shock(redirected from galvanic shock)
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a packed conical pile of hay or straw, usually put together where the harvesting takes place. The hay is collected from the fellings when they have a moisture content of 25 to 40 percent and is dried completely in shocks over a period of two to three days. Then the hay shocks are stacked into ricks in the open field, under an awning, or in a barn. About 0.75–2 centners are used to make a rick in areas with a damp climate, and about 2.5–4 centners in dry areas. Hay bucks and harvester-stackers are used to collect the hay into shocks. Gathering straw into a shock is done simultaneously with the combine harvesting of cereals; for this operation the combines are equipped with straw collectors.
a sudden life-threatening condition resulting from severe injury and characterized by progressive impairment of all the physiological systems of the body. The main characteristic of shock is the failure of capillary circulation in the tissues owing to impairment of cardiac output and arterial and venous tonus, capillary dysfunction, and changes in the rheological properties of blood. Shock can be brought on by an injury, burns, surgery (traumatic shock, burn shock, surgical shock), incompatible blood transfusion (hemolytic shock), anaphylaxis (anaphylactic shock), functional cardiac disorders (cardiogenic shock), ischemia of tissues and organs, and excessive loss of blood. The condition was described in detail by the French surgeon H. F. Ledran (1737) and by the Russian physician N. I. Pirogov (1870), who described the symptoms of the erectile phase (brief transient excitement) and torpid phase (subsequent sharp functional inhibition) of shock. The clinical manifestations of shock vary considerably. Progressively increasing extreme weakness and a progressive drop in blood pressure are the most characteristic.
Many aspects of the mechanisms underlying the development of shock still remain unclear. From the neuroreflex viewpoint, the various dysfunctions are due to numerous pain impulses that produce sharp excitation and subsequent inhibition of the nervous system, including the vital centers of the medulla oblongata. From the hemodynamic viewpoint, the decrease in the volume of circulating blood, which leads to peripheral circulatory insufficiency, is the principal factor. From the toxemic viewpoint, shock is caused by the entry into the blood of biologically active substances of tissue origin that interfere with the local and systemic blood flow. It is reasonable to assume that each of these factors plays a part: the primary abrupt activation of the central nervous system by extreme nerve impulses (or toxic substances) increases the amount of catecholamines released into the blood, causing a redistribution of the volume of circulating blood—spasms of the blood vessels of the skin, muscles, kidneys, and abdominal cavity accompanied by the increased flow of blood through arteriovenous anastomoses with maintenance of the circulation in the heart and brain (centralization of the circulation). This period of shock is clinically manifested by pallor and clamminess of the skin, contraction of the pupils, cold perspiration on the face, decreased urine flow, and moderately rapid breathing. The blood pressure is normal or slightly lowered.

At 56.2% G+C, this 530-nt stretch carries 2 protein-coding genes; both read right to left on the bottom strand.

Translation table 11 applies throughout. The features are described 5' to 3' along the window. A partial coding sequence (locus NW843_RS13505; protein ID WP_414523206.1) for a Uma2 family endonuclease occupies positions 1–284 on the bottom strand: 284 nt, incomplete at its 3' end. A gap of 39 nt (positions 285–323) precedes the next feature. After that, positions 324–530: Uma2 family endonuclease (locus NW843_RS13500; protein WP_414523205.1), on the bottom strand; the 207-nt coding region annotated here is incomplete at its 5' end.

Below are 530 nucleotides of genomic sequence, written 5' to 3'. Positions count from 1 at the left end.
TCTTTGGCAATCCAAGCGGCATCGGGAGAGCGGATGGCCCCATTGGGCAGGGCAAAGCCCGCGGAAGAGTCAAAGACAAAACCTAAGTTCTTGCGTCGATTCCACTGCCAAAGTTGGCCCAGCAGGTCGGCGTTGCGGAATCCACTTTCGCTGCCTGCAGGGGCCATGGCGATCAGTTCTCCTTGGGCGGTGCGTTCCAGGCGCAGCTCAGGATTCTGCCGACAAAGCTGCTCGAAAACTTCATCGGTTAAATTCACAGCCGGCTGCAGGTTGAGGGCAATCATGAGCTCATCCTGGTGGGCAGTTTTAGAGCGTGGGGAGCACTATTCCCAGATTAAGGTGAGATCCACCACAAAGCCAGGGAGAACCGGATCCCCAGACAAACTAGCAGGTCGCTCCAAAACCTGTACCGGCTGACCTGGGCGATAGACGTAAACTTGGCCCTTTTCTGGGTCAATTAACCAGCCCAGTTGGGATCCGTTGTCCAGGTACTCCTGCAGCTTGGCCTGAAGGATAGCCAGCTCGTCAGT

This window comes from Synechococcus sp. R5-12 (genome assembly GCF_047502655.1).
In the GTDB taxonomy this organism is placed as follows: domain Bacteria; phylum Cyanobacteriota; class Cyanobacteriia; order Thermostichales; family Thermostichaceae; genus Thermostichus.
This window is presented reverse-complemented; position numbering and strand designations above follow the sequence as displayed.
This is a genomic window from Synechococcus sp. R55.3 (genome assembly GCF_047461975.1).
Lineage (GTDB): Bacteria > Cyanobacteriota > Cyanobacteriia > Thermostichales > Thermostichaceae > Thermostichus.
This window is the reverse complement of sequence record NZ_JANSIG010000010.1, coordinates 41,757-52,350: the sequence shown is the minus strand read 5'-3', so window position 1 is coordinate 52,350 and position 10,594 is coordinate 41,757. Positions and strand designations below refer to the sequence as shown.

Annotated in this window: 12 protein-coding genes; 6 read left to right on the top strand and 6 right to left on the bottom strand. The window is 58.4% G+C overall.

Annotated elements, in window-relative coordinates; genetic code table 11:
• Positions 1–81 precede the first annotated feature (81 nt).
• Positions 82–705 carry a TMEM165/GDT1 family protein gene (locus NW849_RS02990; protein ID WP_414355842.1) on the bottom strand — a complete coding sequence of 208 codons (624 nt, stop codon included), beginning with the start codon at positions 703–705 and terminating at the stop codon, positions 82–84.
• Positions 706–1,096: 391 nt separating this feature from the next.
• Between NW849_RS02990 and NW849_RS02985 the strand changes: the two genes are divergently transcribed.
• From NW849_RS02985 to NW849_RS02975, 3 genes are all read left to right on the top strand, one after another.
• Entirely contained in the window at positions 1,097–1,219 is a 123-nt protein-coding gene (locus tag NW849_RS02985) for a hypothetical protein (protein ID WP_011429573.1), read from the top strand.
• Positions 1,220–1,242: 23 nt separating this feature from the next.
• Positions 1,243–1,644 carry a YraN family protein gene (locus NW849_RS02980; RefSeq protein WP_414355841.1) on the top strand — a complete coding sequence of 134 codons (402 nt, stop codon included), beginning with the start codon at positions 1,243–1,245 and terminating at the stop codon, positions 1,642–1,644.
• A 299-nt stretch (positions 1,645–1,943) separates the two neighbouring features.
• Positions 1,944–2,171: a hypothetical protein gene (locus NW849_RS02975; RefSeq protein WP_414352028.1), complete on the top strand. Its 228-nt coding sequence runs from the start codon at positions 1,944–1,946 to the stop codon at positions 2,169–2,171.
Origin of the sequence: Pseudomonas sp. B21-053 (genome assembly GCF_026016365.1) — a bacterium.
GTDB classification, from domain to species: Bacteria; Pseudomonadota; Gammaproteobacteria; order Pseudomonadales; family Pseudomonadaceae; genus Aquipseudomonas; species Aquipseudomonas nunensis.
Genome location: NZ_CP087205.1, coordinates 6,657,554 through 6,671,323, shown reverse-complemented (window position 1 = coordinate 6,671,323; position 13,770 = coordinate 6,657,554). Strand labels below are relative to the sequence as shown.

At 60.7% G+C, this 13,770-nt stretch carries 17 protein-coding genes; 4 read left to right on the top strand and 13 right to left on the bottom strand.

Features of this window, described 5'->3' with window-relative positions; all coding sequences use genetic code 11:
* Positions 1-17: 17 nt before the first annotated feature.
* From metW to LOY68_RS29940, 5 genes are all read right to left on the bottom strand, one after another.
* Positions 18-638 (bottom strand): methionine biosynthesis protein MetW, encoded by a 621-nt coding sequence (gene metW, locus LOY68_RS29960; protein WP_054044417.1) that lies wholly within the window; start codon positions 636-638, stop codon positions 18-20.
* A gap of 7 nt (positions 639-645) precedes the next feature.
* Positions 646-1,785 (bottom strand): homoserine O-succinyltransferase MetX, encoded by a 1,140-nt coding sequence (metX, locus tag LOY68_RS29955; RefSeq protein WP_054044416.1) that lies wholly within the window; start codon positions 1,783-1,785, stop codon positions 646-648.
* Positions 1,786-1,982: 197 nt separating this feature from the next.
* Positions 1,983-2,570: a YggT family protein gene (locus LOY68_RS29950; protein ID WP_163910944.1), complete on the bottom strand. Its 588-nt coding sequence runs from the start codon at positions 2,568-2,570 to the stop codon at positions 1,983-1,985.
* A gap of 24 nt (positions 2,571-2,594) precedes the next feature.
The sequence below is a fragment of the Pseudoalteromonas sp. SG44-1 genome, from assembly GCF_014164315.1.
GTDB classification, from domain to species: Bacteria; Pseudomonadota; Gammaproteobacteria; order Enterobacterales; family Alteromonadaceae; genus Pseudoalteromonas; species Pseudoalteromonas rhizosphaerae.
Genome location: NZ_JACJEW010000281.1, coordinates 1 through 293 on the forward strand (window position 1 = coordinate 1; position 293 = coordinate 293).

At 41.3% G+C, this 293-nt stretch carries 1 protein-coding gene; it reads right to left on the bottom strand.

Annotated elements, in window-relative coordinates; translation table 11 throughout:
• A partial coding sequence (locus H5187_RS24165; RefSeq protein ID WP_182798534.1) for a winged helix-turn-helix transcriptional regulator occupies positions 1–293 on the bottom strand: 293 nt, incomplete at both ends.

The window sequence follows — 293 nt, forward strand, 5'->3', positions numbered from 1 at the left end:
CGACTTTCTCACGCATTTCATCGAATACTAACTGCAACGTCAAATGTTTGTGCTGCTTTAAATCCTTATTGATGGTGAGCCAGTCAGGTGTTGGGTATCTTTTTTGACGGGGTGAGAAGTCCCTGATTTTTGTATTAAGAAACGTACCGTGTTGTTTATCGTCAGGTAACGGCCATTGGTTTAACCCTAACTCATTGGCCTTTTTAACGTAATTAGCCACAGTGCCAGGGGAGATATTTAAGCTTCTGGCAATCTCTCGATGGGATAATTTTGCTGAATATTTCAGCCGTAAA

“Centralization” of the circulation under conditions of extremely severe and prolonged injury becomes the principal mechanism of circulatory failure and further aggravation of the patient’s condition. The decreased flow of blood to the tissues leads to the accumulation of the products of anaerobic metabolism, biogenic amines, kinins, and other substances. Upon entering the bloodstream, these products, along with other humoral factors, such as increased concentration of some hormones and reduced partial pressure of oxygen, further disrupt the regulatory functions of the nervous system.
The chief factors in the pathogenesis of shock in its late stages are hypoxia, decreased vascular tonus, dysfunction of the tissue microcirculation, and gross derangement of cell metabolism, which results in injury to the cell membranes. The transfer of intravascular fluid to the tissues causes a decrease in the volume of circulating blood. This stage is marked by cyanosis, rapid pulse, lowered blood pressure, and dilatation and slow reaction of the pupils.
The subsequent stage of shock is complicated by congestion in small blood vessels, intravascular agglutination of the erythrocytes, decreased blood flow to the heart, acute cardiac insufficiency, and functional impairment of the vital organs. This stage is clinically manifested by gray cyanosis, thready pulse, abrupt drop in blood pressure, rapid, shallow breathing, dilatation of the pupils, and unconsciousness.
In cases of shock, emergency therapeutic measures are undertaken, chosen according to the cause of the shock, stage of its development, and severity of the patient’s condition. Other measures include the administration of pain relievers, keeping the patient warm, the transfusion of blood and blood substitutes, the administration of oxygen, and the injection of hormones, vitamins, and cardiovascular and other agents.
The term “shock” is also applied to persons in an unusual mental state or persons with severe emotional disturbances (mental, or emotional, shock).
REFERENCES“Problemy reaktivnosti i shoka.” Trudy 1-i Vsesoiuznoi konferentsii patofiziologov. Moscow, 1952.
Petrov, I. R., and G. Sh. Vasadze. Neobratimye izmeneniia pri shoke i krovopotere. Leningrad, 1966.
Weil, M. H., and H. Shubin. Moscow, 1971. Diagnostika i lechenie shoka. (Translated from English.)
Cannon, W. B. Traumatic Shock. New York-London, 1923.
Shires, G. T. Shock. Philadelphia, 1973.
S. A. DOLINA and T. M. OKSMAN